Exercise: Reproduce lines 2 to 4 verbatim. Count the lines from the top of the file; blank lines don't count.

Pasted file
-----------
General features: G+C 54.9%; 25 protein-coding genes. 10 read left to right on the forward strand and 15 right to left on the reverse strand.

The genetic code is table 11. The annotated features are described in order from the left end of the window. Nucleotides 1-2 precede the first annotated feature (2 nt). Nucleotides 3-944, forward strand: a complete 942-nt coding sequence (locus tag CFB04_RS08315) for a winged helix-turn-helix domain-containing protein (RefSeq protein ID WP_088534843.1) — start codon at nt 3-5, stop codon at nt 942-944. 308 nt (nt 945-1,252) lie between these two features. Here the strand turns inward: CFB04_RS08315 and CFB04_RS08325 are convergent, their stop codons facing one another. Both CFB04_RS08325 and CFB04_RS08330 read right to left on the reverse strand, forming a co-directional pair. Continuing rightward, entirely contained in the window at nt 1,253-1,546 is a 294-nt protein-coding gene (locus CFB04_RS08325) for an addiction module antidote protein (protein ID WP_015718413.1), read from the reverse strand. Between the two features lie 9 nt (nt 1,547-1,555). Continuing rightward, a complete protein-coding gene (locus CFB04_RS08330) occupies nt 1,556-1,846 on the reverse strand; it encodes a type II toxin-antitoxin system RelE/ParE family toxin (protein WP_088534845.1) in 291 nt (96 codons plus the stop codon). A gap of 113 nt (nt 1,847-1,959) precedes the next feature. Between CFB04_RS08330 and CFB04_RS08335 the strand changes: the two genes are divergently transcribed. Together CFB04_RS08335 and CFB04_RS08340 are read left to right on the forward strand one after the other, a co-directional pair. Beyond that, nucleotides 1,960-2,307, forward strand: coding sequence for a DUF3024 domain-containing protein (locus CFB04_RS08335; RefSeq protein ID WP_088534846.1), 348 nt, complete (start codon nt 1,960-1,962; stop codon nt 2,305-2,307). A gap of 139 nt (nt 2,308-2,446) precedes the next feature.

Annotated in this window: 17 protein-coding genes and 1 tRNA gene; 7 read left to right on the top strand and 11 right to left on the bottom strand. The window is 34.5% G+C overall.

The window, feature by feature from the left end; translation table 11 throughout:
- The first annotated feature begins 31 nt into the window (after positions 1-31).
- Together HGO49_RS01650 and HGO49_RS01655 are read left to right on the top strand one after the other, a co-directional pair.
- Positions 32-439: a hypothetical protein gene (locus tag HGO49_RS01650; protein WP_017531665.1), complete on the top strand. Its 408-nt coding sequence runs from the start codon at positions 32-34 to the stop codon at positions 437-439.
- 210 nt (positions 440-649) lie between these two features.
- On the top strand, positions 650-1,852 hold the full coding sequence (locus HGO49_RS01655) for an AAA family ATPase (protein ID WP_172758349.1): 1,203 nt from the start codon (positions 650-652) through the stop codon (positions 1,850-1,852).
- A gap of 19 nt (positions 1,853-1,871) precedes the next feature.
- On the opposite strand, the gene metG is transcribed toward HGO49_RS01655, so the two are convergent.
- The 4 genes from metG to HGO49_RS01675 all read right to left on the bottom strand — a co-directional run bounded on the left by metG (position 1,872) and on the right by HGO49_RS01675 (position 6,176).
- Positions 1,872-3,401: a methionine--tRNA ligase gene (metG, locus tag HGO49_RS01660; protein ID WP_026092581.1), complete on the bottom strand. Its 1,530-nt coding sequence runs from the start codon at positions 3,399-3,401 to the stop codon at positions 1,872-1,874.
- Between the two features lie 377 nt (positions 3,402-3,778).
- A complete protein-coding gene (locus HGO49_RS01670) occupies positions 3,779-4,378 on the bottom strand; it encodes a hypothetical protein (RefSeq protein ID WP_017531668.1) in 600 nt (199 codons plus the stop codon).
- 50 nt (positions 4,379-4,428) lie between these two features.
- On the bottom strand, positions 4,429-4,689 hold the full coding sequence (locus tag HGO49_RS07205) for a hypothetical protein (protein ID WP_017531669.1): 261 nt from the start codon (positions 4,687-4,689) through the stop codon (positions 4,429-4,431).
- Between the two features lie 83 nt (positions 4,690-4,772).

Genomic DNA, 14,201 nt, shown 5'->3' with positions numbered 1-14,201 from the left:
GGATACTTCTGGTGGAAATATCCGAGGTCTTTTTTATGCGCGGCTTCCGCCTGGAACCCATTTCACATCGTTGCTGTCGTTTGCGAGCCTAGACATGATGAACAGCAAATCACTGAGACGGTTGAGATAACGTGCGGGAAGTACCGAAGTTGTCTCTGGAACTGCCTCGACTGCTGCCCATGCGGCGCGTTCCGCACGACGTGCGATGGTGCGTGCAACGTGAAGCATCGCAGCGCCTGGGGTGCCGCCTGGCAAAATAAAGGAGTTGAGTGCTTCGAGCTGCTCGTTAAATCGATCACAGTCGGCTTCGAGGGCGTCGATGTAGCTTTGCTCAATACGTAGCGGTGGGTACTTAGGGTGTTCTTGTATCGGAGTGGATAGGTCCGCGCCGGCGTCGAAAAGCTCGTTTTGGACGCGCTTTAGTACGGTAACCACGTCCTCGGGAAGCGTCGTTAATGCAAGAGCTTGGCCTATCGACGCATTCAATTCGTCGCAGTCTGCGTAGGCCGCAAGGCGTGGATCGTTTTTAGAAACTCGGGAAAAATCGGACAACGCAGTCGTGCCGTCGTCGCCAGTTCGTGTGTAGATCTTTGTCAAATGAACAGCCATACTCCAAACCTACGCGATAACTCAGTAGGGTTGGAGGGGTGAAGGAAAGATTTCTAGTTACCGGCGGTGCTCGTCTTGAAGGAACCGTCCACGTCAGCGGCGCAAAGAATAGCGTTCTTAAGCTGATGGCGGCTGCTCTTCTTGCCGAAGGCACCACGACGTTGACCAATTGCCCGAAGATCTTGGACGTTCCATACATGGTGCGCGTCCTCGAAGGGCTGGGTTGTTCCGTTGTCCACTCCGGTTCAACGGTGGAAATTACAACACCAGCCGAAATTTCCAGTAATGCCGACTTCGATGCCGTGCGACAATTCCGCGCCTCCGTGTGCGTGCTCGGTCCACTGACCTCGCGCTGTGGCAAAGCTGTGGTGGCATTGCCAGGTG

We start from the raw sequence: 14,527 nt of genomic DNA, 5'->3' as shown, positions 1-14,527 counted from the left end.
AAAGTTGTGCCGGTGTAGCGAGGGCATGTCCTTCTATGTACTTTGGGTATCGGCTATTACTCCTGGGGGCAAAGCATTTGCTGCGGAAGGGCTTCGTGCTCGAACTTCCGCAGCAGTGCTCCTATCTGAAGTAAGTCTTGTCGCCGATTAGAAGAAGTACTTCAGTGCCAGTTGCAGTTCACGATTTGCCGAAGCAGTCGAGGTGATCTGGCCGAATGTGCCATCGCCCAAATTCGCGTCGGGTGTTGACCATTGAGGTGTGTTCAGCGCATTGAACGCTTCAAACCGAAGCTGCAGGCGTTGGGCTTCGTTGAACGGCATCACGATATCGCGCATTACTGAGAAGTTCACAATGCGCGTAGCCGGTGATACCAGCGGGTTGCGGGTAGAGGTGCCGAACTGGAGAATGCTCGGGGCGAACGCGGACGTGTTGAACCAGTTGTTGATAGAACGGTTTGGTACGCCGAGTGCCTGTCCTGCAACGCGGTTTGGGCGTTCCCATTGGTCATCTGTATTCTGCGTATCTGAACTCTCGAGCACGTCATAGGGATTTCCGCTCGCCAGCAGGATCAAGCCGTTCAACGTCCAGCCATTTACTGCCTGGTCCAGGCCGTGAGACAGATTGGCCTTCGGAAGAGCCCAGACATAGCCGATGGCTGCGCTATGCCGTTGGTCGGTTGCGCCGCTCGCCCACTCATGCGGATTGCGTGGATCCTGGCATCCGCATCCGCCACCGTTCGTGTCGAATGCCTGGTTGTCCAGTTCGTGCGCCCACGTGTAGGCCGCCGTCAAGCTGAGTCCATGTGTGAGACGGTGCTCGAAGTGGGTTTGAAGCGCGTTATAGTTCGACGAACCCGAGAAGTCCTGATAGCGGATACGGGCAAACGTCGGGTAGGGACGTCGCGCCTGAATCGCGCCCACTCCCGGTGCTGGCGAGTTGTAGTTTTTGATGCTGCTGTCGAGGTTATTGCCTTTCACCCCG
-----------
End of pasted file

The genetic code is table 11. The annotated features are described in order from the left end of the window. Nucleotides 1-2 precede the first annotated feature (2 nt). Nucleotides 3-944, forward strand: a complete 942-nt coding sequence (locus tag CFB04_RS08315) for a winged helix-turn-helix domain-containing protein (RefSeq protein ID WP_088534843.1) — start codon at nt 3-5, stop codon at nt 942-944. 308 nt (nt 945-1,252) lie between these two features. Here the strand turns inward: CFB04_RS08315 and CFB04_RS08325 are convergent, their stop codons facing one another. Both CFB04_RS08325 and CFB04_RS08330 read right to left on the reverse strand, forming a co-directional pair. Continuing rightward, entirely contained in the window at nt 1,253-1,546 is a 294-nt protein-coding gene (locus CFB04_RS08325) for an addiction module antidote protein (protein ID WP_015718413.1), read from the reverse strand. Between the two features lie 9 nt (nt 1,547-1,555). Continuing rightward, a complete protein-coding gene (locus CFB04_RS08330) occupies nt 1,556-1,846 on the reverse strand; it encodes a type II toxin-antitoxin system RelE/ParE family toxin (protein WP_088534845.1) in 291 nt (96 codons plus the stop codon). A gap of 113 nt (nt 1,847-1,959) precedes the next feature. Between CFB04_RS08330 and CFB04_RS08335 the strand changes: the two genes are divergently transcribed. Together CFB04_RS08335 and CFB04_RS08340 are read left to right on the forward strand one after the other, a co-directional pair. Beyond that, nucleotides 1,960-2,307, forward strand: coding sequence for a DUF3024 domain-containing protein (locus CFB04_RS08335; RefSeq protein ID WP_088534846.1), 348 nt, complete (start codon nt 1,960-1,962; stop codon nt 2,305-2,307). A gap of 139 nt (nt 2,308-2,446) precedes the next feature.

Annotated in this window: 17 protein-coding genes and 1 tRNA gene; 7 read left to right on the top strand and 11 right to left on the bottom strand. The window is 34.5% G+C overall.

The window, feature by feature from the left end; translation table 11 throughout: